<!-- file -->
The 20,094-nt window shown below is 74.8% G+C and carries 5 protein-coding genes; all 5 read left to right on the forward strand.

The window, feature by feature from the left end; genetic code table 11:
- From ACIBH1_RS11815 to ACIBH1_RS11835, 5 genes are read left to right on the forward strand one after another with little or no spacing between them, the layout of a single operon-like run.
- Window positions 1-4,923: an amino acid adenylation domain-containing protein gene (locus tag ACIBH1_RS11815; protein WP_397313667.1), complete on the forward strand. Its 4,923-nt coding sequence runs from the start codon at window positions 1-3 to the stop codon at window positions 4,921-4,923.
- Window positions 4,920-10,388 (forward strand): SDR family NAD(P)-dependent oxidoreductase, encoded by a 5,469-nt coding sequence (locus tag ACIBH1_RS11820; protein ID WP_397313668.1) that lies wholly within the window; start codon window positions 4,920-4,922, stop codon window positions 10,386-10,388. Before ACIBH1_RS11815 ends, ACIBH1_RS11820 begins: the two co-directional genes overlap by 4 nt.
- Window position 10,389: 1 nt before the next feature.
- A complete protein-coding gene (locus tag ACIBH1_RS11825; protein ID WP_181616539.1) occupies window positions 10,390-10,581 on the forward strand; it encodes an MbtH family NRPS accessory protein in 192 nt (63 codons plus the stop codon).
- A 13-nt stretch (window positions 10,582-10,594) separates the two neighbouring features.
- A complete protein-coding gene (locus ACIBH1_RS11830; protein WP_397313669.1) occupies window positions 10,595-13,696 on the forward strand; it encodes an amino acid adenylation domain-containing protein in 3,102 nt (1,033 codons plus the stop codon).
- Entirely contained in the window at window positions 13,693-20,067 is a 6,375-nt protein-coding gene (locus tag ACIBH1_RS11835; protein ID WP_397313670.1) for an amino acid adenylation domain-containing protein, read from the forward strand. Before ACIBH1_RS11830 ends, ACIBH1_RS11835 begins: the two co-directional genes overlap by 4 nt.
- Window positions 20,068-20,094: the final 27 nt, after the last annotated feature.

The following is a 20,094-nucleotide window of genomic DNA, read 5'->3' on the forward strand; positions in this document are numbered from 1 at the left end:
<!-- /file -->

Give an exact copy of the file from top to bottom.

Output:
The 20,094-nt window shown below is 74.8% G+C and carries 5 protein-coding genes; all 5 read left to right on the forward strand.

The window, feature by feature from the left end; genetic code table 11:
- From ACIBH1_RS11815 to ACIBH1_RS11835, 5 genes are read left to right on the forward strand one after another with little or no spacing between them, the layout of a single operon-like run.
- Window positions 1-4,923: an amino acid adenylation domain-containing protein gene (locus tag ACIBH1_RS11815; protein WP_397313667.1), complete on the forward strand. Its 4,923-nt coding sequence runs from the start codon at window positions 1-3 to the stop codon at window positions 4,921-4,923.
- Window positions 4,920-10,388 (forward strand): SDR family NAD(P)-dependent oxidoreductase, encoded by a 5,469-nt coding sequence (locus tag ACIBH1_RS11820; protein ID WP_397313668.1) that lies wholly within the window; start codon window positions 4,920-4,922, stop codon window positions 10,386-10,388. Before ACIBH1_RS11815 ends, ACIBH1_RS11820 begins: the two co-directional genes overlap by 4 nt.
- Window position 10,389: 1 nt before the next feature.
- A complete protein-coding gene (locus tag ACIBH1_RS11825; protein ID WP_181616539.1) occupies window positions 10,390-10,581 on the forward strand; it encodes an MbtH family NRPS accessory protein in 192 nt (63 codons plus the stop codon).
- A 13-nt stretch (window positions 10,582-10,594) separates the two neighbouring features.
- A complete protein-coding gene (locus ACIBH1_RS11830; protein WP_397313669.1) occupies window positions 10,595-13,696 on the forward strand; it encodes an amino acid adenylation domain-containing protein in 3,102 nt (1,033 codons plus the stop codon).
- Entirely contained in the window at window positions 13,693-20,067 is a 6,375-nt protein-coding gene (locus tag ACIBH1_RS11835; protein ID WP_397313670.1) for an amino acid adenylation domain-containing protein, read from the forward strand. Before ACIBH1_RS11830 ends, ACIBH1_RS11835 begins: the two co-directional genes overlap by 4 nt.
- Window positions 20,068-20,094: the final 27 nt, after the last annotated feature.

The following is a 20,094-nucleotide window of genomic DNA, read 5'->3' on the forward strand; positions in this document are numbered from 1 at the left end: